The "Golden Girls" star, now 81, was flagged by a Transportation Security Administration agent, who discovered the knife - a strict no-no following 9/11.
"She started yelling that it wasn't hers and said 'The terrorists put it there,' " a fellow passenger said. "She kept yelling about the 'terrorists, the terrorists, the terrorists.' "
After the blade was confiscated, Arthur took a keyring from her bag and told the agent it belonged to the "terrorists," before throwing it at them.
After the local news reported the story, the reporter's commentary was something along the lines of "But, since we all know that jokes like that are illegal in the state of Massachusetts...", and left it unfinished.
The purpose of confiscating penknives, nail clippers, and other items that you really couldn't take over a plane with, is not to actually improve *technical* security. The purpose is to give the appearance of improving security. This is a useful end because it makes people less nervous about flying, which means that you continue to get butts in seats and folks will be less likely to go nuts if they see something a little suspicious, eg, some dude playing with a penknife as the flight attendant approaches.
In a sensible system, there would be a mechanism to "quarantine" such items on board the plane so you could get them back later. You know - security puts it in a big red envelope and you check it and get it back when you get off the plane again. Like luggage.
If I were a terrorist (hello FBI), I would carry a penknife with me, so that security guards felt good about taking that away, while I had something in my carryon that I could assemble into a weapon (I'd figure something out).
It is not all about about making grandmas submit to controls. It is about looking for middle eastern men who might want to do bad things. The authorities are fobidden to target people by ethnicity. So everybody, EVERYBODY, gets the same treatment. If a terrorist can possibly smuggle a weapon on board a plane, we have to search everybody, even though we know the profile of the people we want to search.
Someday, people will realize that this false security is more akin to bullying by security gaurds and the government and not stand for it. People will be offended by some kid at the amusement park wanting to search your camera bag, or diaper bag because it is possible that you have a weapon in there.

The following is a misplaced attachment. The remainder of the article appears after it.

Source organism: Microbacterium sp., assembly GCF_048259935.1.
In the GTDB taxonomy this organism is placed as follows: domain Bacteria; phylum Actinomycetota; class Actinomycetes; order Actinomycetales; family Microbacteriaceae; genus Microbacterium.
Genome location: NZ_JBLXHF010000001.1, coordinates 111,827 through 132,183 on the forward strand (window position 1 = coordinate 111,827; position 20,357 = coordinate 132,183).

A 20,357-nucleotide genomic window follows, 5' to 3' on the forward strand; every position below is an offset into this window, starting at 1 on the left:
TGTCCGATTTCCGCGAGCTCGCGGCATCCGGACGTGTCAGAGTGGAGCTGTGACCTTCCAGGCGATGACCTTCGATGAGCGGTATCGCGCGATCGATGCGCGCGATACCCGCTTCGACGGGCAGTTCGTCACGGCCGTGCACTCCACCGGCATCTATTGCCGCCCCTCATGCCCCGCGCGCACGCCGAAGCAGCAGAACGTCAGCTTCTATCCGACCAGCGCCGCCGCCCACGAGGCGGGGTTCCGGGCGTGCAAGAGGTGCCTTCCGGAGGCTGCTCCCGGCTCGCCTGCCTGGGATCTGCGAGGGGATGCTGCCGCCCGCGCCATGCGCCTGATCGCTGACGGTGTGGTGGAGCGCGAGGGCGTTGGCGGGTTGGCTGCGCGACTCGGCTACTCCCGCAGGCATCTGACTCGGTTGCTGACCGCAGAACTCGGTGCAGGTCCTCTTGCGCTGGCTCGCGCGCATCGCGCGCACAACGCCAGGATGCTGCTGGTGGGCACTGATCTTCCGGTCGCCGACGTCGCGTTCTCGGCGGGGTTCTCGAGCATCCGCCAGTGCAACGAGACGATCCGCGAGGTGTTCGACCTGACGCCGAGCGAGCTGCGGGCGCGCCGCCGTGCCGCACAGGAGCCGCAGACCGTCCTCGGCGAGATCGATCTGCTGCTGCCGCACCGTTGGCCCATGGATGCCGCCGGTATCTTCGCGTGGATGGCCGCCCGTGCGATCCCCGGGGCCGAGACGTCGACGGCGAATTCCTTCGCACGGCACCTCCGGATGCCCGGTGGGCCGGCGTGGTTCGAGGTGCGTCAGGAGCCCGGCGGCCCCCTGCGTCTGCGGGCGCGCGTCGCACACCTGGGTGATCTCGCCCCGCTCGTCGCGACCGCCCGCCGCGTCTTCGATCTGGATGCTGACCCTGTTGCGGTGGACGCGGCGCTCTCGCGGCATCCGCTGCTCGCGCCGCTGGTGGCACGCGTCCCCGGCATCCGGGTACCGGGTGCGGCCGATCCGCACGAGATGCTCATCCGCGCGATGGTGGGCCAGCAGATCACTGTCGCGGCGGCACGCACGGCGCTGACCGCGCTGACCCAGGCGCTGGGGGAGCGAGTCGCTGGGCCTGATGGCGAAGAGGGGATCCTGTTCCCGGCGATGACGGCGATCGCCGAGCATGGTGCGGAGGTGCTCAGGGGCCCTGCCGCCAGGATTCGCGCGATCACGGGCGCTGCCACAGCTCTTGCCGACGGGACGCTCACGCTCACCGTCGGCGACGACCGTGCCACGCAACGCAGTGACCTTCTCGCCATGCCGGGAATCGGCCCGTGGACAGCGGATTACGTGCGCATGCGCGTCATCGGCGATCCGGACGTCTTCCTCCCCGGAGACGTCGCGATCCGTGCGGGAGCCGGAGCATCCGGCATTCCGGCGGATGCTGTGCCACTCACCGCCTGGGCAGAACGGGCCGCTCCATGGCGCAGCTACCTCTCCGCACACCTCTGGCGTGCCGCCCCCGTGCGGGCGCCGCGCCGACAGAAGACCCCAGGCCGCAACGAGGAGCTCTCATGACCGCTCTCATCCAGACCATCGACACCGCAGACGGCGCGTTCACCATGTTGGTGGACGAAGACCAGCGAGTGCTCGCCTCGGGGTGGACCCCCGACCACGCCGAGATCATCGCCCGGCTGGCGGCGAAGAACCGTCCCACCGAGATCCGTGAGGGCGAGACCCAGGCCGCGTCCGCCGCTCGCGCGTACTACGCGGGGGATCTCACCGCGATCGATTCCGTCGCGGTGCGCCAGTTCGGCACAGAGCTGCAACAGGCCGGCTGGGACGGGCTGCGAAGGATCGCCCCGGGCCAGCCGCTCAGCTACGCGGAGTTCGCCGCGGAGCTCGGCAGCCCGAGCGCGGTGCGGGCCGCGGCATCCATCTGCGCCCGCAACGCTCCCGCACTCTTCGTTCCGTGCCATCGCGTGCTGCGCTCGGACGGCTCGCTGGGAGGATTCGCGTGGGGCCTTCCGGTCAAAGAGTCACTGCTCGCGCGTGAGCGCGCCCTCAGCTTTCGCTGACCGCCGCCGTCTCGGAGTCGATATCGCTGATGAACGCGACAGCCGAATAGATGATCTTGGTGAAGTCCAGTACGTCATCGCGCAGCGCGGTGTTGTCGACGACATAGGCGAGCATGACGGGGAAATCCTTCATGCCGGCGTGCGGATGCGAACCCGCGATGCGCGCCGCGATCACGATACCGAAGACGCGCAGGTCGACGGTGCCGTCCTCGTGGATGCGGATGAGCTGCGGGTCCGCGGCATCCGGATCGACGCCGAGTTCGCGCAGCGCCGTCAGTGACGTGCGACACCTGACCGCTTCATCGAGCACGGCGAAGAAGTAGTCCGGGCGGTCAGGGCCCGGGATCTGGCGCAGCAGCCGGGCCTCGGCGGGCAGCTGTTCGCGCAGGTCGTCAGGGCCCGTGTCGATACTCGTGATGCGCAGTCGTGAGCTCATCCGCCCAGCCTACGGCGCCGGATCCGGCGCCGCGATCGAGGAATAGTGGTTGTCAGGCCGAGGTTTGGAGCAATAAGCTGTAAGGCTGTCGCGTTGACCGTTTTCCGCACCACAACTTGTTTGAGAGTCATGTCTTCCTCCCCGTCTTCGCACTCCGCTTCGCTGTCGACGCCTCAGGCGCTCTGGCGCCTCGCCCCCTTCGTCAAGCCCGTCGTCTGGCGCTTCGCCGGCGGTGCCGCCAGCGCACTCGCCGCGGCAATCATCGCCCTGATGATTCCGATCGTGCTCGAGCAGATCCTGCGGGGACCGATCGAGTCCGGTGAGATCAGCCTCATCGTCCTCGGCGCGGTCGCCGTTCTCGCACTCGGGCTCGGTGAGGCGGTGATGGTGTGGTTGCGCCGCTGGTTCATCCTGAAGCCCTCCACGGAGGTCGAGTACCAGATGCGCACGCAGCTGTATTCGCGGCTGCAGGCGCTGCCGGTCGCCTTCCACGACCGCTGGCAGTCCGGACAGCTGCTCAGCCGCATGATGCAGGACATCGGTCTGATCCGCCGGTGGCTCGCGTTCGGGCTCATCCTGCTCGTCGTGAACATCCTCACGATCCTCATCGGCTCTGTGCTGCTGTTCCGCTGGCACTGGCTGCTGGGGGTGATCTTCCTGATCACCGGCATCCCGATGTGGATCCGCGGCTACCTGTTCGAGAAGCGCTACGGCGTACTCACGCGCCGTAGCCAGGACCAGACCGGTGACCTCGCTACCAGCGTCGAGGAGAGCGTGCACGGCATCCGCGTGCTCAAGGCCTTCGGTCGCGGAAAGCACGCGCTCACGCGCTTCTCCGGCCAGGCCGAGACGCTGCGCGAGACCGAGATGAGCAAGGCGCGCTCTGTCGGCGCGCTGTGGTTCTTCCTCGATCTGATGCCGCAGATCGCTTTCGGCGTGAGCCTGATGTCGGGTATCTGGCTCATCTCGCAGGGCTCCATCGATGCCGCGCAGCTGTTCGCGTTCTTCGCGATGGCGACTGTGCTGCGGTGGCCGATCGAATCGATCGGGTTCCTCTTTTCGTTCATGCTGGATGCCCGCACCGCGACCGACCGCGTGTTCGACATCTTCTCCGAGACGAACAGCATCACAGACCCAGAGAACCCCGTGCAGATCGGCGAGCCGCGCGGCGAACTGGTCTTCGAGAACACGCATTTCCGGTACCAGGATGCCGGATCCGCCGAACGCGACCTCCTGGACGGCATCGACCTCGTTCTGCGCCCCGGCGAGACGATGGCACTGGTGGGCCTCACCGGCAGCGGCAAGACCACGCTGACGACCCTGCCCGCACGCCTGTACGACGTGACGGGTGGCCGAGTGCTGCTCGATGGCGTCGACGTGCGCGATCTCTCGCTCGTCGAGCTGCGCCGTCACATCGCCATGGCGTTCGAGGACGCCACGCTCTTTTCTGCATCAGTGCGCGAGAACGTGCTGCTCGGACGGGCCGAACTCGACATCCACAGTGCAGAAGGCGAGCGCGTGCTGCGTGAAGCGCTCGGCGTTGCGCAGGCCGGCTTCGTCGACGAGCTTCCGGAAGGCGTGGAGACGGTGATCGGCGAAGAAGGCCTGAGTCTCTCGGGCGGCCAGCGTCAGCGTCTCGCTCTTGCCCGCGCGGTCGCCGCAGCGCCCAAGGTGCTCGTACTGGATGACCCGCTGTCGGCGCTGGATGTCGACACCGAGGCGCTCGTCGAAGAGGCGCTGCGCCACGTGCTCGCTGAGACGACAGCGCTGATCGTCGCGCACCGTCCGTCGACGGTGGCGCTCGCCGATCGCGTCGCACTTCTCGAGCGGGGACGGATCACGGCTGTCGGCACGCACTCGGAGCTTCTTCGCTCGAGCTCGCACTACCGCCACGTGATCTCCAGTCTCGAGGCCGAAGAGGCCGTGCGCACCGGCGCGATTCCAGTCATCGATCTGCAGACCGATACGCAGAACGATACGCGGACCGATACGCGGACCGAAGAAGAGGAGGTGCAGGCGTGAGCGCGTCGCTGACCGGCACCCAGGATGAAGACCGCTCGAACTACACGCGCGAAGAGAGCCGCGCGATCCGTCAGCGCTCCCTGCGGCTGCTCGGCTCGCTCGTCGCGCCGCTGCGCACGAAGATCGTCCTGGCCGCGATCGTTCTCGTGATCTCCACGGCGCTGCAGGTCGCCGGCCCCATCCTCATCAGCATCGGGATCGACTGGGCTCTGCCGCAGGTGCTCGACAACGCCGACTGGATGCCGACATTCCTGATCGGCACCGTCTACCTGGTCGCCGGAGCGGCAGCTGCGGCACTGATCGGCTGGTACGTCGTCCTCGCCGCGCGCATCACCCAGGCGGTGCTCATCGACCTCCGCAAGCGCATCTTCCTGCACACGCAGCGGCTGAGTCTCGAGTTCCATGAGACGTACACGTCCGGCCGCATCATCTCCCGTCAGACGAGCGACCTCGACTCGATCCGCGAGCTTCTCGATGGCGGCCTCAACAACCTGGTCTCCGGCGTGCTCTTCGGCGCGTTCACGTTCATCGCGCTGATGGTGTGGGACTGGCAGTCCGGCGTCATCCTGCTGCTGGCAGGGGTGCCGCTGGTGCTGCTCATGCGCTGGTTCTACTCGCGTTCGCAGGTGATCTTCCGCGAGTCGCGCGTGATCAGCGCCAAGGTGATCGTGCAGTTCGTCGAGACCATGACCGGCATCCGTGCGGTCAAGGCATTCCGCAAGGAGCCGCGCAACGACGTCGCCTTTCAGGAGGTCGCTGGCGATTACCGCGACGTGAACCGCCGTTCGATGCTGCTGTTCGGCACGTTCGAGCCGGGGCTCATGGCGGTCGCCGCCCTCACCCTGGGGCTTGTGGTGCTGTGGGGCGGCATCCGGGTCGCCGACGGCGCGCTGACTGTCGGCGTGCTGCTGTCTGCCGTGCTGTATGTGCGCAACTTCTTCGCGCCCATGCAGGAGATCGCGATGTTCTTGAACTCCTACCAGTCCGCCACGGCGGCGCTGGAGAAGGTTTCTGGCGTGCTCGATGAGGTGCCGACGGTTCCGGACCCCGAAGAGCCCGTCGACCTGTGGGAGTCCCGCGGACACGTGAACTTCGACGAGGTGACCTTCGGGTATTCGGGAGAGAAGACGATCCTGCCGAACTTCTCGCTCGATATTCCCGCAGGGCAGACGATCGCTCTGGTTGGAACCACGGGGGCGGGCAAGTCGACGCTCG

Friday, August 27, 2004
The DHS's threat warnings have been vague, indeterminate, and unspecific. The threat index goes from yellow to orange and back again, although no one is entirely sure what either level means. We've been warned that the terrorists might use helicopters, scuba gear, even cheap prescription drugs from Canada. New York and Washington, D.C., were put on high alert one day, and the next day told that the alert was based on information years old. The careful wording of these alerts allows them not to require any sound, confirmed, accurate intelligence information, while at the same time guaranteeing hysterical media coverage. This headline-grabbing stuff might make for good movie plots, but it doesn't make us safer.
This kind of behavior is all that's needed to generate widespread fear and uncertainty. It keeps the public worried about terrorism, while at the same time reminding them that they're helpless without the government to defend them.
I guess I'm not the only one that wants to ask, "What does that even mean?" when the media trots out the terrorism mood ring. It seems to me, as a Canadian and a person without cable tv, that people seem to be catching on. That people are starting to realize that what is happening is not what they want to happen. That strip searching an 90 year-old grandma in a wheel chair is not only stupid, it is actually harmful to society. That arresting someone for taking pictures of a bridge in New York is not only rediculous, but useless because across the street from where they are taking the picture postcards of the exact same picture can be purchased for $0.25.